The Facts about Semolina:
Semolina is a whitish, fine gritty product of Wheat milling. It is a mixture of protein (mainly gluten), starch (about 25% in weight), and some lipids all of which are in the wheat endosperm. During wheat milling, the hulls and the germ (embryo) are separated from endosperm (the grain food reserve) which is milled into Semolina.
Gluten is the substance in wheat that makes it the choicest grain for baking flour. It is made up of two proteins, glutenin and gliadin, which combine to form a natural elastic and extensible material as depicted accurately in the video. It is therefore essentially a protein, that should be seen as conferring some level of nourishment to the consumer.

The gluten gives baked products like our typical pan bread and some cakes the ability to puff by holding the gas produced from the fermentation reaction in the dough, thereby giving the product a desirable texture and volume. The same gluten is what gives semolina (or semovita) the desirable “drawy” (viscoelastic) and better mouldability when Semovita/Semolina is prepared into dough meals or what we popularly refer to as “swallow”. Therefore, gluten is not natural rubber or plastic as claimed in the video.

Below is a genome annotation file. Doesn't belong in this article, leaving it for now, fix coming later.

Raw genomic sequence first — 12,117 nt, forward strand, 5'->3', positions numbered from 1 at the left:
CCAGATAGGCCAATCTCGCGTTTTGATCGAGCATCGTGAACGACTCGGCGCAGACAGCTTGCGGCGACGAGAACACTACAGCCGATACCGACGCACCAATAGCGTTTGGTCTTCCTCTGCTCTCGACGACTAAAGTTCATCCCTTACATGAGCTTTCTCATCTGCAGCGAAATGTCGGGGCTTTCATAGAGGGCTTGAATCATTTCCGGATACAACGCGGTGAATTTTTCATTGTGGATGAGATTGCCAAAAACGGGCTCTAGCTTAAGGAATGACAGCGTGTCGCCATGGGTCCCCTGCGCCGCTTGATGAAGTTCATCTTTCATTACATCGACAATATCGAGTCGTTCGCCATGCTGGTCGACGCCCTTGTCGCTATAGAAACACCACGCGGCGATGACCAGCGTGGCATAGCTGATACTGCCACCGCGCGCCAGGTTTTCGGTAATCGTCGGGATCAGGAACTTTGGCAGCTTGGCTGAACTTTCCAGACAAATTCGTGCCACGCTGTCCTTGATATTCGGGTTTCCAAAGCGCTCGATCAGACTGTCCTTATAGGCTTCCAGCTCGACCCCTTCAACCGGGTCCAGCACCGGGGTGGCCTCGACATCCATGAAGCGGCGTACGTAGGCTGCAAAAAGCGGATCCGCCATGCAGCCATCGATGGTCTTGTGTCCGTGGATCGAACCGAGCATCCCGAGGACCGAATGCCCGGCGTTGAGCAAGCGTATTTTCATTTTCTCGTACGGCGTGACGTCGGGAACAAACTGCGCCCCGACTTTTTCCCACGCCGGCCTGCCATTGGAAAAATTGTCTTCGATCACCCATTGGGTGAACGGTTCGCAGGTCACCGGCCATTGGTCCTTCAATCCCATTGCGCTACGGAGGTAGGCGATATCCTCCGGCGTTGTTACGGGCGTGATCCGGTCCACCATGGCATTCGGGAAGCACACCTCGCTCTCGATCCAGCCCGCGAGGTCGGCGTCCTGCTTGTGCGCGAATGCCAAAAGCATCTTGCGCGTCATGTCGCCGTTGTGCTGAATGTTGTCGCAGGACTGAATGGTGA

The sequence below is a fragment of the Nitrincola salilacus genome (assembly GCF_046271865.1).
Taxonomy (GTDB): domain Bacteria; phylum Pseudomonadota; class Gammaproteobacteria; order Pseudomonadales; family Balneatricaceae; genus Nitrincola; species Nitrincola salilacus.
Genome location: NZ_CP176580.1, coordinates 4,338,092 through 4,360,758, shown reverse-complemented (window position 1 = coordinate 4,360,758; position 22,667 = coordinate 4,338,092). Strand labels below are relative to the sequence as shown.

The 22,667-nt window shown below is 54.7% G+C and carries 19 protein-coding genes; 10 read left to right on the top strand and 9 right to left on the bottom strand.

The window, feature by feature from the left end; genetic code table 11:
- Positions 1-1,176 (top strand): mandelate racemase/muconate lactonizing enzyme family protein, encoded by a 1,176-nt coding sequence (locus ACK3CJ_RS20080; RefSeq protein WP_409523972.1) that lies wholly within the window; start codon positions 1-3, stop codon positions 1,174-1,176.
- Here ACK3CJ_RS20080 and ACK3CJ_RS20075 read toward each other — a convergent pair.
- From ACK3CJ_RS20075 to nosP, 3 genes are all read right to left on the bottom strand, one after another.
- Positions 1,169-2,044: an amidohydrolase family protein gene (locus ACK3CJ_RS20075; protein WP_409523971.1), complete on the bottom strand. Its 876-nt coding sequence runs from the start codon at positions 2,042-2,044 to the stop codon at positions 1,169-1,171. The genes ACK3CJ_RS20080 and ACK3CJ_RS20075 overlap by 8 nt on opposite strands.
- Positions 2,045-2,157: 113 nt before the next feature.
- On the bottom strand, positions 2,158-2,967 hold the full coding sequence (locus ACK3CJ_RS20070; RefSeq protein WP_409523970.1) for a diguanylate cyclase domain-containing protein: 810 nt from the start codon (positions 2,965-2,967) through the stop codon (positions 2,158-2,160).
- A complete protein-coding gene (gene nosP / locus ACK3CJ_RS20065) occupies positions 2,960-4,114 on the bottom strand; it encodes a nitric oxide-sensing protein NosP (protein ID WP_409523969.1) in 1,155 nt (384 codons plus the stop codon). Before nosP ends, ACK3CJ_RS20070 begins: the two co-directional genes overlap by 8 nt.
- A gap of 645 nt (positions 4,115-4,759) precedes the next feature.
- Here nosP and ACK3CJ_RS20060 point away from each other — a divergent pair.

The Golden Penny Semovita is a brand of semolina produced locally by the Flour Mills of Nigeria. It is not an imported brand of semolina. Therefore, there could have not been any involvement of non-Nigerians in its manufacture unless it was adulterated after manufacture and release into the trade within the country.